Although we tend to think of ourselves as individual members of the Homo sapiens species, our bodies are home to countless other species, such as bacteria, fungi, and viruses, that in many cases are essential to life. The collective genome of all the organisms residing both on and inside our bodies is referred to as our microbiome and is gaining the attention of scientists in various fields.
As our microbiome is thought to influence our health, researchers have become interested in cataloging the species we carry with us. To date, related research has sought to identify the types of bacteria that inhabit our bodies. However, a recent study focused on the genes that make up the various microbial species and strains that are present in our bodies.
In the largest such study to date, the researchers compiled genetic information from DNA samples of bacteria that reside both in the human mouth and gut. The authors have created an online open access repository of all the genetic data in their database. The genetic diversity in this database is surprising. The authors found that approximately 50% of the genes included in the database are unique to a single individual host. This suggests that each person’s microbiome is as individual as a fingerprint.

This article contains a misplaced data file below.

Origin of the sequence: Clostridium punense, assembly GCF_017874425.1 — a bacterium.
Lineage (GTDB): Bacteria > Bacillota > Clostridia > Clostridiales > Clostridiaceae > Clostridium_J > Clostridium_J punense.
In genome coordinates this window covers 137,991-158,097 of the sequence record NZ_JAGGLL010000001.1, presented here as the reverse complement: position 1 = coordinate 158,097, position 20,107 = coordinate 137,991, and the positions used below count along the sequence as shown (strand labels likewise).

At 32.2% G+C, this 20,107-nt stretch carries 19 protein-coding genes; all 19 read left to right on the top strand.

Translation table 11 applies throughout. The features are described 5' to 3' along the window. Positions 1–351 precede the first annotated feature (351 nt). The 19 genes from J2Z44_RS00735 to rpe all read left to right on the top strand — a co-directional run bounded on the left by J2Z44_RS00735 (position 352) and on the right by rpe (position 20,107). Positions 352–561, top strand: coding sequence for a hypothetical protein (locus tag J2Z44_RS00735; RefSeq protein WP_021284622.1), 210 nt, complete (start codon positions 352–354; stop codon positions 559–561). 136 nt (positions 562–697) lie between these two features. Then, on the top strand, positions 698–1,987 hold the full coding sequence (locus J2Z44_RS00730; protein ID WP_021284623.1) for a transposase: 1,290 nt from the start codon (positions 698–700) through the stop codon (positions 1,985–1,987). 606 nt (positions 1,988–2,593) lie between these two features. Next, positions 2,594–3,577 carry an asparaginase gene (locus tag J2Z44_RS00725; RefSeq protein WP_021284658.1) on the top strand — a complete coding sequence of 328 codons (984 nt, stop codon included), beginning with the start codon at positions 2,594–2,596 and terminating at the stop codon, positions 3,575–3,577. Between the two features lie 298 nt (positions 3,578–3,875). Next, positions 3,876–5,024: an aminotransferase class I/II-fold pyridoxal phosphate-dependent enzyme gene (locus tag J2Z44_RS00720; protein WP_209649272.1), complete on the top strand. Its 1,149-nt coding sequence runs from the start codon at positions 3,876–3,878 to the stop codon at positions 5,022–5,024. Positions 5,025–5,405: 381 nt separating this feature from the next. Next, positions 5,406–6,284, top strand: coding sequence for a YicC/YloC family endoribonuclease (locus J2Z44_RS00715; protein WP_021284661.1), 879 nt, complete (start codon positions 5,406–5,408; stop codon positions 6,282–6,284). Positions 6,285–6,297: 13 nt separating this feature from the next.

Given our limited understanding of the human microbiome and its effects on human health, the release of the collected data in an open access repository should increase the speed at which dedicated scientists can begin to understand its startling complexity. It is expected that once clear links between our microbiome and specific diseases are established, it will be possible to develop microbiome therapies for personalized medicine.
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